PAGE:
AMBER — The Hula-Hoop tree will remain standing for now, after Jones County supervisors voted to reduce the speed limit to make the area near the tree safer for pedestrians.
Safety concerns about the leafless tree — decorated with hundreds of plastic Hula-Hoops in Amber, an unincorporated community northeast of Anamosa — were brought to the attention to Jones County supervisors earlier this month.
Supervisors on Tuesday voted to reduce the speed limit on E23 County Home Road from 55 to 35 miles per hour.
“I think if lowering the speed limit possibly decreases the likelihood of an accident, then it’s a good thing,” said County Engineer Derek Snead.
Snead said the speed limit will be lowered on approximately 900 feet of the road. Speed limit signs have been ordered and will take about two weeks to be delivered, he said.
Addressing a question posed to supervisors during a Sept. 10 meeting, Snead said the tree is right on the line of the county’s right of way, halfway in the county right of way and halfway on the property of Supervisor Jon Zirkelbach.
Zirkelbach could not be reached for comment.
“I don’t imagine it will be the last time someone will talk about” the Hula-Hoop Tree, Snead said.
Hula-Hoops first began appearing on the tree in 2015.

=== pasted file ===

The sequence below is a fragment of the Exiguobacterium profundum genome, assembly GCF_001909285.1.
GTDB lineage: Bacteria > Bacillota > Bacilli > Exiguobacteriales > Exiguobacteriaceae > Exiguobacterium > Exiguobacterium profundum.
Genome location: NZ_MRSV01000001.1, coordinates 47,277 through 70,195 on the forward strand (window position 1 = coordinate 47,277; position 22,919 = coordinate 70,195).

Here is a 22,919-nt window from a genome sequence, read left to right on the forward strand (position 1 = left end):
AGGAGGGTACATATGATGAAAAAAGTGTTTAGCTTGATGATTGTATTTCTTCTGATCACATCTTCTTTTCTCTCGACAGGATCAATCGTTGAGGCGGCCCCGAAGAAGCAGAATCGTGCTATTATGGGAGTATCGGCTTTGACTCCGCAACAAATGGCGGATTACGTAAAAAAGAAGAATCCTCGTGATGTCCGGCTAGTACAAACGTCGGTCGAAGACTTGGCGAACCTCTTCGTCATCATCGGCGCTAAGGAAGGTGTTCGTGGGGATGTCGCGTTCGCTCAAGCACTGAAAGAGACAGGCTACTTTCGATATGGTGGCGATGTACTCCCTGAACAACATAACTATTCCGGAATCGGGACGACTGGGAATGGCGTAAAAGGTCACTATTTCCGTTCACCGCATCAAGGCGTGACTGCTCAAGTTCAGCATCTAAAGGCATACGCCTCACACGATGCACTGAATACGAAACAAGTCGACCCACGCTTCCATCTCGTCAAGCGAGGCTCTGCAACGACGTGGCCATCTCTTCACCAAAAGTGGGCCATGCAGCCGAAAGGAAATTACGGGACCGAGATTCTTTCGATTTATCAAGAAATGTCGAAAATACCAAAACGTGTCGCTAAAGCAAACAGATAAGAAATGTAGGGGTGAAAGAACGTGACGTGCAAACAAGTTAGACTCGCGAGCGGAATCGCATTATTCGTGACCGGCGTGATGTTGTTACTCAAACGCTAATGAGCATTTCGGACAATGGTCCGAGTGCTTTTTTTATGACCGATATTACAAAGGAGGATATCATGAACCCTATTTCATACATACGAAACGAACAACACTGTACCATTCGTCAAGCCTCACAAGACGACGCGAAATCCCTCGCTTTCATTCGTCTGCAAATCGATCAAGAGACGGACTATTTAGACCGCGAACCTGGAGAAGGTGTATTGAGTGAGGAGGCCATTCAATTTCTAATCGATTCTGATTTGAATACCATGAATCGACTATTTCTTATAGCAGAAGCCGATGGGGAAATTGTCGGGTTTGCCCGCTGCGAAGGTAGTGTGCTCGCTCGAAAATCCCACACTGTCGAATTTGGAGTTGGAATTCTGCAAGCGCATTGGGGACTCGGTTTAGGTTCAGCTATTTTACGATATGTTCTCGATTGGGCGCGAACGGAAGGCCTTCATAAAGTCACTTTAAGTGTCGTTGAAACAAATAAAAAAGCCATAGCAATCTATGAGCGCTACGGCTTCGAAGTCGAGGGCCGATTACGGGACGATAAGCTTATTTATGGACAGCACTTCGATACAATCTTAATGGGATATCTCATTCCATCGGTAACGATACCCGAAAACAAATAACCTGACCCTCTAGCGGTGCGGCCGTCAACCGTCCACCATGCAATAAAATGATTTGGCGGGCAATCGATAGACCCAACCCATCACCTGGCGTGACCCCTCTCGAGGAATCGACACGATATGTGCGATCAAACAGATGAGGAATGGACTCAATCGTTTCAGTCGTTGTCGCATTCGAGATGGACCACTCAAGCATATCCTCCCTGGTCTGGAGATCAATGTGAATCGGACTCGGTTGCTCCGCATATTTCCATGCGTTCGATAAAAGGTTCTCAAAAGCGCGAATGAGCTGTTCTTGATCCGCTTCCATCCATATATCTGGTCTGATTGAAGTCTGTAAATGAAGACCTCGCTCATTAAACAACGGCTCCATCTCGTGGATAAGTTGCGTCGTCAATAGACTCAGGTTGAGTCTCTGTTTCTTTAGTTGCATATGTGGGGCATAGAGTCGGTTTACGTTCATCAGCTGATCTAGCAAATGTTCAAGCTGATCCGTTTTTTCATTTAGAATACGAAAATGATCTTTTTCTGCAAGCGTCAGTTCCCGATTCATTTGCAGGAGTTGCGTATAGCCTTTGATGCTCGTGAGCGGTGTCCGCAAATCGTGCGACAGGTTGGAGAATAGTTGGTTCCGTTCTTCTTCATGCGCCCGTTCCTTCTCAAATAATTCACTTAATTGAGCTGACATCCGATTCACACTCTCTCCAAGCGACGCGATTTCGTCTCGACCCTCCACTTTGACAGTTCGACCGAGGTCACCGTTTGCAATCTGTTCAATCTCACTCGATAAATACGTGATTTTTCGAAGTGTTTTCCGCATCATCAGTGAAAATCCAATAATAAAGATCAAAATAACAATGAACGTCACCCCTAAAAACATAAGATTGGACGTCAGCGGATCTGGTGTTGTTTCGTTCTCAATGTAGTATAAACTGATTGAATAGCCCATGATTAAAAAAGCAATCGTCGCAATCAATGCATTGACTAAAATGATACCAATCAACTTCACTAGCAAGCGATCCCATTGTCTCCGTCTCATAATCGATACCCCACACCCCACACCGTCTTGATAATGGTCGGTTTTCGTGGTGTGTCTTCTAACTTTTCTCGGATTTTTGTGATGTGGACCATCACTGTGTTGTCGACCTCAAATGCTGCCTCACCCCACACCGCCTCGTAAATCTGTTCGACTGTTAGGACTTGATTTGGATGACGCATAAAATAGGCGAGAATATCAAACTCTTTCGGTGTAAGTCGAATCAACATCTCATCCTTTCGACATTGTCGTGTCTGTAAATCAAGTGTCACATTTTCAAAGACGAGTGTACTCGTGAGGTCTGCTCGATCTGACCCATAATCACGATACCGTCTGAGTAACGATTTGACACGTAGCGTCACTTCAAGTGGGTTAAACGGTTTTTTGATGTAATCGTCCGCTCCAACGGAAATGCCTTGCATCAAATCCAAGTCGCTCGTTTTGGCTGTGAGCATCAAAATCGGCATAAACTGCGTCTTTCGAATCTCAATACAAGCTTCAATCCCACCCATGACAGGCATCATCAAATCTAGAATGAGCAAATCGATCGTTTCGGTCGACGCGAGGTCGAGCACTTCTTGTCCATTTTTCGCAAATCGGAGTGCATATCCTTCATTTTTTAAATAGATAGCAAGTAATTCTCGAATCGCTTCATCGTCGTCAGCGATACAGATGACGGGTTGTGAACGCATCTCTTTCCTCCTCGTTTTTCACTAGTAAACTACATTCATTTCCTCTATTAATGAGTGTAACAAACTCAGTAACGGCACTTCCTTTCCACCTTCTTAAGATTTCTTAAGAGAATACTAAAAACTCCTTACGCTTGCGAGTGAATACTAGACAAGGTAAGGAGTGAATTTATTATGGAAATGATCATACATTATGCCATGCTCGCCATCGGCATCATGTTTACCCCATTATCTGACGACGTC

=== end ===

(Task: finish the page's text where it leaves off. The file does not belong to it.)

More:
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County Supervisor Lloyd Eaken said the board is concerned the tree could be “dangerous,” especially with the number of hoops weighing on the tree.
Also, people have been seen parking on the shoulder of County Home Road, running across the road and throwing a hoop on the tree.
Bobby Krum, president of the Amber Community Club, said the tree “put Amber back on the map.”
Chris Nadge of Anamosa, administrator of the Amber Iowa Hula-Hoop Tree Facebook page, said he thinks reducing the speed limit near the tree is the “perfect” solution.
Nadge said his friends and co-workers who live in Amber think that even without the tree, traffic moves through Amber too fast.
“It’s simple, and we’re happy, not just for the sake of the Hula-Hoop Tree, but for the town of Amber,” Nadge said.
Nadge said that he and others are “overjoyed” with the support the tree has received from people telling stories about how much the tree means to them.
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